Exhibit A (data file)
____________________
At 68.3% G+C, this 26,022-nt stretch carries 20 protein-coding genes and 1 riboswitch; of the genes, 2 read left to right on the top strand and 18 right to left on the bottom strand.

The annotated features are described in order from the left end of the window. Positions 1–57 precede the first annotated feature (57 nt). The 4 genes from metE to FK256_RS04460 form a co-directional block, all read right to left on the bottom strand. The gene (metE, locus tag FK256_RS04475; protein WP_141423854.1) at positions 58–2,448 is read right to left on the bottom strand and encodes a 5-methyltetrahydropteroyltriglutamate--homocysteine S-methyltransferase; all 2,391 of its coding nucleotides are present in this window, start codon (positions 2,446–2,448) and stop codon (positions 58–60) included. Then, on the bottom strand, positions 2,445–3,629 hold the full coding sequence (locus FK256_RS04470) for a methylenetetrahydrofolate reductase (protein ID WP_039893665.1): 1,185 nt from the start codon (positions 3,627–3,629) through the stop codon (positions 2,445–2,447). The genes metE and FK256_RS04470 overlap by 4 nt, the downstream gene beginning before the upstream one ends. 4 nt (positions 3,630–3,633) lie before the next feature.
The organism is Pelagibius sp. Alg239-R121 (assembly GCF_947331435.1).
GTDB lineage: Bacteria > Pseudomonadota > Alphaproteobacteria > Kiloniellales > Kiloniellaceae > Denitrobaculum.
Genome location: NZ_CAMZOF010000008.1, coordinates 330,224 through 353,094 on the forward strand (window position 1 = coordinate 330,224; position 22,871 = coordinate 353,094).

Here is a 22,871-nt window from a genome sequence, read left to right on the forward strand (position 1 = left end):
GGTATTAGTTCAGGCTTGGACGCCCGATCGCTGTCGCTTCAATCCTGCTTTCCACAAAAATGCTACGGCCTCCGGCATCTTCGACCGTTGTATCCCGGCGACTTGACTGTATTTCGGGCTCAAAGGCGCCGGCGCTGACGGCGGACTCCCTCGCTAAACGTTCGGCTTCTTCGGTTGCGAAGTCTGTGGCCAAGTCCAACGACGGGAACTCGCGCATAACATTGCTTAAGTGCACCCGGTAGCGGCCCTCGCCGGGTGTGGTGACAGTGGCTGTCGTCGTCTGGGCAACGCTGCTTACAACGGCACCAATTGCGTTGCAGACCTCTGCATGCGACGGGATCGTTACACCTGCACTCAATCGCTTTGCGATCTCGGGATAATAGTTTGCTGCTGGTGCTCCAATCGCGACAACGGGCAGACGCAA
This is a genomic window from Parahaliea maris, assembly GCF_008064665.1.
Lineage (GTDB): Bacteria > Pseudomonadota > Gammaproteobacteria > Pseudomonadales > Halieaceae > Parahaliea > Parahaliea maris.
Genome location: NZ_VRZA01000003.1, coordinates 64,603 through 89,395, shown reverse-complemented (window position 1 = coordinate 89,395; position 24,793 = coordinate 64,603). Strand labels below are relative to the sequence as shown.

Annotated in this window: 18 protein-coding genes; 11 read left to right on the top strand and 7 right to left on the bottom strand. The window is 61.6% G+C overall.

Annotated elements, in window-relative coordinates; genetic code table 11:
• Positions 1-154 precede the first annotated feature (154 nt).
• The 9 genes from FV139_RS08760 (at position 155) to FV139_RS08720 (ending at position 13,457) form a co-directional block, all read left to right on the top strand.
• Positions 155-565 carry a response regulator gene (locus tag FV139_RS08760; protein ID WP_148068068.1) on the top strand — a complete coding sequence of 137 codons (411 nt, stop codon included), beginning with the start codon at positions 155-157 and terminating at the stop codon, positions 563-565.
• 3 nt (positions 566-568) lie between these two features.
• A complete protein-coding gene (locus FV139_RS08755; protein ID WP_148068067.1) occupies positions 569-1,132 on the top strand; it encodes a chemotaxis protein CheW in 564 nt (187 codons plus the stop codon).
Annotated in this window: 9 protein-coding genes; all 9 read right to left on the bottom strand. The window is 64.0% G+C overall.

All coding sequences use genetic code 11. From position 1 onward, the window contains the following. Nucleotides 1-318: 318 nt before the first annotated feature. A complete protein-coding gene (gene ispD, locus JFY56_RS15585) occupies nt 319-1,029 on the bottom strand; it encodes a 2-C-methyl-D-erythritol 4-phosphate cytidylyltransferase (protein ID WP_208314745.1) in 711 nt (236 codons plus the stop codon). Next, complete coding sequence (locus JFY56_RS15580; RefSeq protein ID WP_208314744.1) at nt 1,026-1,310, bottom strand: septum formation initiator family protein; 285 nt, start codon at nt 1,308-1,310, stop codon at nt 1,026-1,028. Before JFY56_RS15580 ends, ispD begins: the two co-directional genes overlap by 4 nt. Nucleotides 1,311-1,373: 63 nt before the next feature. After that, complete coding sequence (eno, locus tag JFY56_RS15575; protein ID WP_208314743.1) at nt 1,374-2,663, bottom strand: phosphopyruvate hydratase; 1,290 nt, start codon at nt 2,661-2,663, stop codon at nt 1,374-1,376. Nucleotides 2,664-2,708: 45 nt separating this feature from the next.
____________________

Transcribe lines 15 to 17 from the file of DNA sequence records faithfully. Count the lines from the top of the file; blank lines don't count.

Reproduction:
• Positions 155-565 carry a response regulator gene (locus tag FV139_RS08760; protein ID WP_148068068.1) on the top strand — a complete coding sequence of 137 codons (411 nt, stop codon included), beginning with the start codon at positions 155-157 and terminating at the stop codon, positions 563-565.
• 3 nt (positions 566-568) lie between these two features.
• A complete protein-coding gene (locus FV139_RS08755; protein ID WP_148068067.1) occupies positions 569-1,132 on the top strand; it encodes a chemotaxis protein CheW in 564 nt (187 codons plus the stop codon).